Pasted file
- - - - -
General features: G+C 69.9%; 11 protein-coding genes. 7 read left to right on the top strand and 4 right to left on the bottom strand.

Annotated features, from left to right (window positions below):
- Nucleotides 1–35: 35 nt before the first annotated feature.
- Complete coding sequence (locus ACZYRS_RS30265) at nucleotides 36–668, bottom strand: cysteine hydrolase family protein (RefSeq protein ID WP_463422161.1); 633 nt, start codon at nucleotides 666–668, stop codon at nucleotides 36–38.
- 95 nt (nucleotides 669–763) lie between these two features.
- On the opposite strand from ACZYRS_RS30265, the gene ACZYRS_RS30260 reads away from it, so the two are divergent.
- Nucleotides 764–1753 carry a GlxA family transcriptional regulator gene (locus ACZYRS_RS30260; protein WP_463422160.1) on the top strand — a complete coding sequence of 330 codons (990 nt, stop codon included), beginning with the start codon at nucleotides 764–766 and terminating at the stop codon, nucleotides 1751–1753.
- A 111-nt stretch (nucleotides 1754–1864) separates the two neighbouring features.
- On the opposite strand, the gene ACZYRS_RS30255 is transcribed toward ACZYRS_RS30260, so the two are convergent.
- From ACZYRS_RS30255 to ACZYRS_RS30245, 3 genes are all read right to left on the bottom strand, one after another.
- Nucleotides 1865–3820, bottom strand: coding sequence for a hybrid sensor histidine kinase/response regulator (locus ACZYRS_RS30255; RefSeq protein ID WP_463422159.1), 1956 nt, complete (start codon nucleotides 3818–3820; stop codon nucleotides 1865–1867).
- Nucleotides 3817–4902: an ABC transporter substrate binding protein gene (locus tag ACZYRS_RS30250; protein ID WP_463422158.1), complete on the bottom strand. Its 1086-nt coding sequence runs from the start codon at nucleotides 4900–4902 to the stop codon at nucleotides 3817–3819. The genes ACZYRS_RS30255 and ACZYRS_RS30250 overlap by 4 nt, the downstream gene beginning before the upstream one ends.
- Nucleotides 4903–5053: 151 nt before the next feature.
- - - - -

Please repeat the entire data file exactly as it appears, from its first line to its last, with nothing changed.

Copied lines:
General features: G+C 69.9%; 11 protein-coding genes. 7 read left to right on the top strand and 4 right to left on the bottom strand.

Annotated features, from left to right (window positions below):
- Nucleotides 1–35: 35 nt before the first annotated feature.
- Complete coding sequence (locus ACZYRS_RS30265) at nucleotides 36–668, bottom strand: cysteine hydrolase family protein (RefSeq protein ID WP_463422161.1); 633 nt, start codon at nucleotides 666–668, stop codon at nucleotides 36–38.
- 95 nt (nucleotides 669–763) lie between these two features.
- On the opposite strand from ACZYRS_RS30265, the gene ACZYRS_RS30260 reads away from it, so the two are divergent.
- Nucleotides 764–1753 carry a GlxA family transcriptional regulator gene (locus ACZYRS_RS30260; protein WP_463422160.1) on the top strand — a complete coding sequence of 330 codons (990 nt, stop codon included), beginning with the start codon at nucleotides 764–766 and terminating at the stop codon, nucleotides 1751–1753.
- A 111-nt stretch (nucleotides 1754–1864) separates the two neighbouring features.
- On the opposite strand, the gene ACZYRS_RS30255 is transcribed toward ACZYRS_RS30260, so the two are convergent.
- From ACZYRS_RS30255 to ACZYRS_RS30245, 3 genes are all read right to left on the bottom strand, one after another.
- Nucleotides 1865–3820, bottom strand: coding sequence for a hybrid sensor histidine kinase/response regulator (locus ACZYRS_RS30255; RefSeq protein ID WP_463422159.1), 1956 nt, complete (start codon nucleotides 3818–3820; stop codon nucleotides 1865–1867).
- Nucleotides 3817–4902: an ABC transporter substrate binding protein gene (locus tag ACZYRS_RS30250; protein ID WP_463422158.1), complete on the bottom strand. Its 1086-nt coding sequence runs from the start codon at nucleotides 4900–4902 to the stop codon at nucleotides 3817–3819. The genes ACZYRS_RS30255 and ACZYRS_RS30250 overlap by 4 nt, the downstream gene beginning before the upstream one ends.
- Nucleotides 4903–5053: 151 nt before the next feature.